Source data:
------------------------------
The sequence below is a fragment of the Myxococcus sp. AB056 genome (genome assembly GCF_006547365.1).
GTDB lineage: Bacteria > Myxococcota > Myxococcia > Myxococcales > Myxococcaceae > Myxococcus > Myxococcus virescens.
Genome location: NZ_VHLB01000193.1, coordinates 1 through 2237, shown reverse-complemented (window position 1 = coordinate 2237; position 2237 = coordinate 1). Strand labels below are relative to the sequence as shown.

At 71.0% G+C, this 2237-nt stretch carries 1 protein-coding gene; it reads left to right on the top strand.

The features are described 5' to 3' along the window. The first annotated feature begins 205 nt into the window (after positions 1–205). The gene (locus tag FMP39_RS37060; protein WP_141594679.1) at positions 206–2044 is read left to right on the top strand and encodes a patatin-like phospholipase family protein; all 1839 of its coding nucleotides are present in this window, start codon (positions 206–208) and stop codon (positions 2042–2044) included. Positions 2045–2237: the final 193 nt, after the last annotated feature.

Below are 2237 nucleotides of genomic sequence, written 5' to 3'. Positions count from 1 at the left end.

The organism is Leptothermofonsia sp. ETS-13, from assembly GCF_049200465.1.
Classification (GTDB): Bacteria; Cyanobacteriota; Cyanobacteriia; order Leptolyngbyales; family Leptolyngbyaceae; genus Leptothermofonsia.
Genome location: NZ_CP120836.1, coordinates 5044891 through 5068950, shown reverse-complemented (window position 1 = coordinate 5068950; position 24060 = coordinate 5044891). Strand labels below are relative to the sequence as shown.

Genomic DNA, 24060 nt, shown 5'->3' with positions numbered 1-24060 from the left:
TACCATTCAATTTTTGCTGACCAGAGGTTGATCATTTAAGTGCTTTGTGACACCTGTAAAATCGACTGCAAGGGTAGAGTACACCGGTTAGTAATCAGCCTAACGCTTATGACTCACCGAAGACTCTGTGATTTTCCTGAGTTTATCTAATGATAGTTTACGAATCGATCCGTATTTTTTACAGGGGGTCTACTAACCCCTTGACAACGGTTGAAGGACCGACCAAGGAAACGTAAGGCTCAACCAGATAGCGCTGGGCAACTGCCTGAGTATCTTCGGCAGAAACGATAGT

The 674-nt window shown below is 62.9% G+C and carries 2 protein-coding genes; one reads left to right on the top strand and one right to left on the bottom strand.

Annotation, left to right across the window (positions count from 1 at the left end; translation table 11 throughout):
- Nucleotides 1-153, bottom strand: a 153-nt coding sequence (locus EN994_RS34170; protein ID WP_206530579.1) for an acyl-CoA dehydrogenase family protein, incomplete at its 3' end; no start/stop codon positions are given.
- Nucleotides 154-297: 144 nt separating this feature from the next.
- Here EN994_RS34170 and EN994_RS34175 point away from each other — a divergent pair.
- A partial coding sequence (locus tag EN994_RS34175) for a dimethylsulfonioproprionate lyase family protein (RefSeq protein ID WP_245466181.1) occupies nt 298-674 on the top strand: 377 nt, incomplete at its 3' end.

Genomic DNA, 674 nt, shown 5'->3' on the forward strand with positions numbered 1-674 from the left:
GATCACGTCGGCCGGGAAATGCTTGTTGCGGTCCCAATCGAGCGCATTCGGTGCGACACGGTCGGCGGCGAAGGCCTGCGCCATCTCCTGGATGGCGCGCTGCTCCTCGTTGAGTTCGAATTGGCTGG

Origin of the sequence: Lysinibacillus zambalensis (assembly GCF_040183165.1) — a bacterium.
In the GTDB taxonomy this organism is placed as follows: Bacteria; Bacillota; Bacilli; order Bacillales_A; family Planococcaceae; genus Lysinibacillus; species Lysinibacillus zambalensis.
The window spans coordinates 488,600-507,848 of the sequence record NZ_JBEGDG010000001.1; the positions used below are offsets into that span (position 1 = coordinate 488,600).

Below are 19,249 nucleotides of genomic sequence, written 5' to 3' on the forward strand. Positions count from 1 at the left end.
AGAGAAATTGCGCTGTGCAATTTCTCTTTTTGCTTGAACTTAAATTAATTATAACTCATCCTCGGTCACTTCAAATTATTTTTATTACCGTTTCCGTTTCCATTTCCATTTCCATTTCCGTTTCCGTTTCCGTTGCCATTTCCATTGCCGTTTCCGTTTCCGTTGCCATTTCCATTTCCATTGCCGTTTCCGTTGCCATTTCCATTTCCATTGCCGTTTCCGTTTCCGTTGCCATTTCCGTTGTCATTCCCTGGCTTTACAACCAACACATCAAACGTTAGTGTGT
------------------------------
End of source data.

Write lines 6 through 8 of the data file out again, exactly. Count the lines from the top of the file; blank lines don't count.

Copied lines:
Below are 2237 nucleotides of genomic sequence, written 5' to 3'. Positions count from 1 at the left end.

The organism is Leptothermofonsia sp. ETS-13, from assembly GCF_049200465.1.
Classification (GTDB): Bacteria; Cyanobacteriota; Cyanobacteriia; order Leptolyngbyales; family Leptolyngbyaceae; genus Leptothermofonsia.